Yeagarup is an epic 4WDing destination in the South West of WA, where the Warren River meets the Indian Ocean. It is located just out of the incredibly beautiful Pemberton, and has the biggest set of inland dunes in the southern hemisphere. Yeagarup beach is massive, and has an incredible reputation for fishing.
Where is Yeagarup?
Yeagarup is located approximately 20km out of Pemberton, a quiet logging town in the south west of WA that is completely and utterly worth a number of nights exploring.
How to get to Yeagarup
To get to Pemberton from Perth, take the Kwinana Freeway (turns into the Forrest Hwy) to Bunbury, then the South Western Highway. On the right hand side about 140km out of Bunbury, turn down the Vasse Hwy. Perth to Pemberton takes around 3.5 hours.
To get to Yeagarup, head along the Old Vasse Hwy and turn off at Ritter road. This takes you all the way to Yeagarup Lake, which is where the 4wd track starts. See ‘Routes in and out’ below for another entry route.
Costs and permits to enter
Yeagarup is part of the D’Entrecasteaux national park, so there are fee’s involved. You need to have a pass to enter the national park.
Whether it is a daily one ($11 per vehicle), a 4 week pass for all national parks ($70 per vehicle) or an annual pass to all national parks ($130 per vehicle), make sure you pay up! Fee’s go to managing the area, and keeping it open!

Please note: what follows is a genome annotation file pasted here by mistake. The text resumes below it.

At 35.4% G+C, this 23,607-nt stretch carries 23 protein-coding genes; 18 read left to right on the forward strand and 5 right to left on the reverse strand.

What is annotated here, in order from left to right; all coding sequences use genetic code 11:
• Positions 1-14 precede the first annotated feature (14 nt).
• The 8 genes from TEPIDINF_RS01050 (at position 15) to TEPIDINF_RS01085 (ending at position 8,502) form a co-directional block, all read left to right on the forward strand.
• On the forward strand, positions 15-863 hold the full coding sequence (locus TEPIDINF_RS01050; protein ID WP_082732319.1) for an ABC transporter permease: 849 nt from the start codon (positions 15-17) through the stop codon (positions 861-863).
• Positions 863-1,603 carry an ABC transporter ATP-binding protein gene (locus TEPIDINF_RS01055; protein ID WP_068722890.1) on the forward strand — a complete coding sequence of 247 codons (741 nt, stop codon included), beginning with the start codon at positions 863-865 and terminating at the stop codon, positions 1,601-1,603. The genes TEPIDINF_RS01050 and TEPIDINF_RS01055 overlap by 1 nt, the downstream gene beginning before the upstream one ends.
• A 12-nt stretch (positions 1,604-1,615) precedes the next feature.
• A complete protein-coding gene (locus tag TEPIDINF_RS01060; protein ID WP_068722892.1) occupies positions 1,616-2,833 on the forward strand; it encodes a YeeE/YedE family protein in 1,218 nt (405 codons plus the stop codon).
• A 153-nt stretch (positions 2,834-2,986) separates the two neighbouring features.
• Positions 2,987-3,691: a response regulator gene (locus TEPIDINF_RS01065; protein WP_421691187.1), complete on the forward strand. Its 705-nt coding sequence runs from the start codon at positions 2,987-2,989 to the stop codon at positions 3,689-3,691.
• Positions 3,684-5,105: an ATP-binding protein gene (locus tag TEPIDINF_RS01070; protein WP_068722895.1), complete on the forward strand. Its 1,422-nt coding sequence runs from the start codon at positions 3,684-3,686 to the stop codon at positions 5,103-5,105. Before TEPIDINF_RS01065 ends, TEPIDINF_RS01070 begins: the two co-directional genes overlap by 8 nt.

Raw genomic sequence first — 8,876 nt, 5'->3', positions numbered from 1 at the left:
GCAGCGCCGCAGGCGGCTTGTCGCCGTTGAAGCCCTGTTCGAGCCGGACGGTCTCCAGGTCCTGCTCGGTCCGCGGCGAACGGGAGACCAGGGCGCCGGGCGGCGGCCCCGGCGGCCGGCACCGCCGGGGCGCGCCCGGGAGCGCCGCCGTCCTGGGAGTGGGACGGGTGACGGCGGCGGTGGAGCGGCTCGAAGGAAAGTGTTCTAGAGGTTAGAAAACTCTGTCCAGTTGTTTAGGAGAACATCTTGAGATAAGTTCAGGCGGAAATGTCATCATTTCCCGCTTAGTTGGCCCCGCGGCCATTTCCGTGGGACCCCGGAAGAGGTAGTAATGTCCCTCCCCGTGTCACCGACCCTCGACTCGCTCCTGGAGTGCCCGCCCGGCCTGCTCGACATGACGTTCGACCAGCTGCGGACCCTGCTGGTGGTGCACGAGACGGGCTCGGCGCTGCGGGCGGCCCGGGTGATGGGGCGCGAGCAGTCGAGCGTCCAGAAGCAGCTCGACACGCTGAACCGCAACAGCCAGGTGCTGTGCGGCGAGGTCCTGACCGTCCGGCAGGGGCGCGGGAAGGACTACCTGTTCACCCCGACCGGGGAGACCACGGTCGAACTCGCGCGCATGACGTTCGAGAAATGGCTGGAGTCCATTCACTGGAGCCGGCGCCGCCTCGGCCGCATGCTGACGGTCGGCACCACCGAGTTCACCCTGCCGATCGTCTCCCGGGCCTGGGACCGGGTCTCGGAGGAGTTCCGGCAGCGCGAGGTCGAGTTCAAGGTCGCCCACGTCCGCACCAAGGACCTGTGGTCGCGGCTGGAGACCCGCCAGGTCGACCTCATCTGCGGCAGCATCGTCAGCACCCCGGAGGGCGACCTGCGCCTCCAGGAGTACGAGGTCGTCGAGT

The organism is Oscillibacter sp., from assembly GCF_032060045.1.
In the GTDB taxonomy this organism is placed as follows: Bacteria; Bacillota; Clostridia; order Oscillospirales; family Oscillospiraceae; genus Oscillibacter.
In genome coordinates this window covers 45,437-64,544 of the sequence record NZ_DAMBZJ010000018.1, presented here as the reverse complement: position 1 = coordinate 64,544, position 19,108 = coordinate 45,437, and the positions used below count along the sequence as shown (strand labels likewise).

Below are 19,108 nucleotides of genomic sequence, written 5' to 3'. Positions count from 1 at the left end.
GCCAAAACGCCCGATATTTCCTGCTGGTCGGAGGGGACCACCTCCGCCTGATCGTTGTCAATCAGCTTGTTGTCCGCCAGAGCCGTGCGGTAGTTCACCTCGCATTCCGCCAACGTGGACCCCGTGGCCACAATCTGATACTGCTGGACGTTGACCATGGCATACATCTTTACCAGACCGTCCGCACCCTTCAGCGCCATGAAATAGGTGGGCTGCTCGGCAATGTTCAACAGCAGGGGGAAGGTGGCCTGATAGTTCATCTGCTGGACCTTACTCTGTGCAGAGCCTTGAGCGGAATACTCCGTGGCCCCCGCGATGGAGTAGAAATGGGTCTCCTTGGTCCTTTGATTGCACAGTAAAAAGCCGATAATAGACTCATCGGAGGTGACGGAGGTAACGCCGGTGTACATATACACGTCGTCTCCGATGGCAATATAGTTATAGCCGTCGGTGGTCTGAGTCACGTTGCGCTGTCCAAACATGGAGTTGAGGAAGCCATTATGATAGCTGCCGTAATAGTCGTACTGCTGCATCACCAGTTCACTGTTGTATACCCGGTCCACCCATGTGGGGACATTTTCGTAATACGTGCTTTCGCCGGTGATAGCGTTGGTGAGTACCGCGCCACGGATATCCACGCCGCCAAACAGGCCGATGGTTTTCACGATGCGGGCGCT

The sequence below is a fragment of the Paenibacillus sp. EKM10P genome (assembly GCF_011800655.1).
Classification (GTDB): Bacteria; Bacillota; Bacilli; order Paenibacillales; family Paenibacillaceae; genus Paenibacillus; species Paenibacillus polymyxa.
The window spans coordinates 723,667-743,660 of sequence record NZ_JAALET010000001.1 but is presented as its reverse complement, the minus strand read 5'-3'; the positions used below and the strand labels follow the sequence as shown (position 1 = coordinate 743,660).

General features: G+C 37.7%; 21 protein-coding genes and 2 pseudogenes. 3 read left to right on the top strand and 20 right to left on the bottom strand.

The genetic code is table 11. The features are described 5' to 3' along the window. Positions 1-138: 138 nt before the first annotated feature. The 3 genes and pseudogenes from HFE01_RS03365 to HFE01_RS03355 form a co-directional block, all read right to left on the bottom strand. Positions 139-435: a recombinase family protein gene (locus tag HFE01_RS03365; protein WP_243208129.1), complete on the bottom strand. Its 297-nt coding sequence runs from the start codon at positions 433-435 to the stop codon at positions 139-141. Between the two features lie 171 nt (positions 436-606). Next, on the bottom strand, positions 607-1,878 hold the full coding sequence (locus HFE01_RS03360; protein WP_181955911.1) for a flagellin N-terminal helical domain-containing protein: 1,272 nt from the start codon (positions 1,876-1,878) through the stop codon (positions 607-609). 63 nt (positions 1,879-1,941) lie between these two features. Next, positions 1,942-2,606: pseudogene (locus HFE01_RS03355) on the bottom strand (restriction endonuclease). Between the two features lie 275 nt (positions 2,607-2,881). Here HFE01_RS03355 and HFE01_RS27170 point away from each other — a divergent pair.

Weather at Yeagarup
The weather around Yeagarup is almost always cool. The mean maximum temperature for the year is only 20.5 degrees, with the mean minimum a cool 10.3 degrees!
Being right on the coastline wind can be a major factor, making it feel even cooler. Rain is common throughout the year, but majority of it falls in winter.
4WDing at Yeagarup
The only way to access Yeagarup is with a 4WD. You have no hope in driving a two wheel drive vehicle in there, so don’t even try! The four wheel driving is great, with one of the biggest sand dunes I’ve ever done to try, plenty of beach to enjoy and a number of water crossings.
Routes in and out
There are two ways to get into Yeagarup. The first has been mentioned above, when you drive passed Lake Yeagarup. However, you can also enter by coming down Callcup Hill.
Callcup Hill is one of the largest sand dunes in Australia. I’d estimate it to be at least 800 metres long. As mentioned above, it is used either to drive into Yeagarup, or exit.
However, there are times of the year when this dune is very difficult to get up. I have heard of people letting their tyres down to 6 – 8 PSI and only just making it up. The dune requires a lot of momentum, and the second you start to bounce you may as well jump off the throttle, reverse all the way down and try again!